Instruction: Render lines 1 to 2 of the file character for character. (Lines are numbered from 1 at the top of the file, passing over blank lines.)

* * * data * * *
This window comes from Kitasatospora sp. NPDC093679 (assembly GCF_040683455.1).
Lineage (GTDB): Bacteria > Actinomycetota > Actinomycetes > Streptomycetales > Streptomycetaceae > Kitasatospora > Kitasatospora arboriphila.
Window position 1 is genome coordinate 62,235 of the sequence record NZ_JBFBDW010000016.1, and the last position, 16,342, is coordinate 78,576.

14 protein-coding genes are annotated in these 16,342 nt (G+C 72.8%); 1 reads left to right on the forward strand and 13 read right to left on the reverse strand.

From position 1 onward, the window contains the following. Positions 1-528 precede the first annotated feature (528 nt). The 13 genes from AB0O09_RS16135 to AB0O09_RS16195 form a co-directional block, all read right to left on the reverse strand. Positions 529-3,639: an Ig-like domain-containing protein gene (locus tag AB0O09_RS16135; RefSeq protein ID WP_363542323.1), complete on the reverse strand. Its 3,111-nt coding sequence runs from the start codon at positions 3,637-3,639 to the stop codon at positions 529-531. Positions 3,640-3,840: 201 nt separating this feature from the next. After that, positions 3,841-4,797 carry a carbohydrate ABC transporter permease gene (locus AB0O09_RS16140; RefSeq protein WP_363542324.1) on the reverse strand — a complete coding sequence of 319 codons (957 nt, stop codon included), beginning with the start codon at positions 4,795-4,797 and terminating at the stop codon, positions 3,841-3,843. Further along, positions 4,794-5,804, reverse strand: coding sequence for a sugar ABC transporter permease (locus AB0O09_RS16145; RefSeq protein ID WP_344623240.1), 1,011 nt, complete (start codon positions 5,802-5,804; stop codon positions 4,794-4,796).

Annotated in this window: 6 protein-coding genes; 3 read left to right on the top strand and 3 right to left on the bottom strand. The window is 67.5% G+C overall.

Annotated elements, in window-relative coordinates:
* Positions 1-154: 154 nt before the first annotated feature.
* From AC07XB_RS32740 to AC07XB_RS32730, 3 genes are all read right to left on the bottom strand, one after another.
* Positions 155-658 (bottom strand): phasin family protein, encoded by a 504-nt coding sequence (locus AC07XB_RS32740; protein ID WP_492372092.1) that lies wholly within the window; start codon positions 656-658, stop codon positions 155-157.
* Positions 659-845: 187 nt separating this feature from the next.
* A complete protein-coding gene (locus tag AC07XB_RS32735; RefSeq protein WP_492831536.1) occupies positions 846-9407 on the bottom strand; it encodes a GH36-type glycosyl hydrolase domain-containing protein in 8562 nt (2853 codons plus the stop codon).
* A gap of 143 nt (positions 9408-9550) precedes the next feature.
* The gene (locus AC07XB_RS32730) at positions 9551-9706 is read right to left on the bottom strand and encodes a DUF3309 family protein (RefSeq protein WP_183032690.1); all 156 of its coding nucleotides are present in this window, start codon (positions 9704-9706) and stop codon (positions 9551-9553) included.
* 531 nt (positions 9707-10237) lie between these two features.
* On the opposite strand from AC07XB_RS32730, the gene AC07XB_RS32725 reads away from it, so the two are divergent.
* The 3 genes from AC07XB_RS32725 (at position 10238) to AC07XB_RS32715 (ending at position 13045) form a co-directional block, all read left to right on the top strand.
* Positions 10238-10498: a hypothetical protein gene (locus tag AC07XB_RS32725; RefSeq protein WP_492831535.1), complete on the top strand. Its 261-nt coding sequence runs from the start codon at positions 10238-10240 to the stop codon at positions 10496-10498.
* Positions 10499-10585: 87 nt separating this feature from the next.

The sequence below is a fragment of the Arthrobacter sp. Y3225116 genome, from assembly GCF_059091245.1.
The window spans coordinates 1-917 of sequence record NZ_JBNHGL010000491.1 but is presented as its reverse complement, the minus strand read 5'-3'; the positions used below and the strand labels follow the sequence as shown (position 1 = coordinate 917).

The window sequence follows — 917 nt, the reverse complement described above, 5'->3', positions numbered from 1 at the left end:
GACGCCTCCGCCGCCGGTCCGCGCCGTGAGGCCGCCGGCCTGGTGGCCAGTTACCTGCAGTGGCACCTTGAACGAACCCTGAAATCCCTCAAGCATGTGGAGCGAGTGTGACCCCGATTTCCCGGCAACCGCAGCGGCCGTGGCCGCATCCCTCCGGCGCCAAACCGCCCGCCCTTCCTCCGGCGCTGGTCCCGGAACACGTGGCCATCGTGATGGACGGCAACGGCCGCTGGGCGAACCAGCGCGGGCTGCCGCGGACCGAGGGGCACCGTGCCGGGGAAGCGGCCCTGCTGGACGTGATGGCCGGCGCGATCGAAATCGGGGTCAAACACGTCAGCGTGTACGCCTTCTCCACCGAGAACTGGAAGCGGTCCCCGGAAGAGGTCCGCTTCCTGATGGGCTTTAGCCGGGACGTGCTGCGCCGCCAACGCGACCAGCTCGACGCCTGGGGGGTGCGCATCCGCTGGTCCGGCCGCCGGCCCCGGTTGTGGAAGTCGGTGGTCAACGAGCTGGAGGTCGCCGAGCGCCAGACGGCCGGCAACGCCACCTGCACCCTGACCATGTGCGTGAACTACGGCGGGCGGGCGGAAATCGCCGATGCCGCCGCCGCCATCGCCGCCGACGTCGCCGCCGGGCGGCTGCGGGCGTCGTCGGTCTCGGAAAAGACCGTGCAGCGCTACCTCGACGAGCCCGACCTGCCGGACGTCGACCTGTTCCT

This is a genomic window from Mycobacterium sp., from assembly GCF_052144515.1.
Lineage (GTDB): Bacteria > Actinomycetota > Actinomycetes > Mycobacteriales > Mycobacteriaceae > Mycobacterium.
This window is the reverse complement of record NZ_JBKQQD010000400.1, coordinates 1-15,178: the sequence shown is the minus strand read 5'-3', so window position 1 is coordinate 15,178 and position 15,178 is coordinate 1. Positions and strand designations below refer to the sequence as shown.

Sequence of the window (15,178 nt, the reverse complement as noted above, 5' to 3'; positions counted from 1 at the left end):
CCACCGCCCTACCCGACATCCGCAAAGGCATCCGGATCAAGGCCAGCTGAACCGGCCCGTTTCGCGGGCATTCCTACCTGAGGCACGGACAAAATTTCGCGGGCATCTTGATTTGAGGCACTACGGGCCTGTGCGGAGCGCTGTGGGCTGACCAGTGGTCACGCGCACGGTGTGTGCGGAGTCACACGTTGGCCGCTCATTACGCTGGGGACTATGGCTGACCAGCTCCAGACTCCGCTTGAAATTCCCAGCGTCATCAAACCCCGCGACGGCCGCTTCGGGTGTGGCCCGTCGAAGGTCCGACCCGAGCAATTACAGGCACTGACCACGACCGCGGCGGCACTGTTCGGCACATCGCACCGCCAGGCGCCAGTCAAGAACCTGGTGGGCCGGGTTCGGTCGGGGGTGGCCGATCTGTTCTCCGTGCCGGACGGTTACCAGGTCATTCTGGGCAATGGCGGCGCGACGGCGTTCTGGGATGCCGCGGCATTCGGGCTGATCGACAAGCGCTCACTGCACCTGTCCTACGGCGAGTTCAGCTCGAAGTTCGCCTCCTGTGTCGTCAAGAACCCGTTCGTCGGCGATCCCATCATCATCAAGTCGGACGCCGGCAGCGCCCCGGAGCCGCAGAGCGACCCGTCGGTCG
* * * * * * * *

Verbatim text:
This window comes from Kitasatospora sp. NPDC093679 (assembly GCF_040683455.1).
Lineage (GTDB): Bacteria > Actinomycetota > Actinomycetes > Streptomycetales > Streptomycetaceae > Kitasatospora > Kitasatospora arboriphila.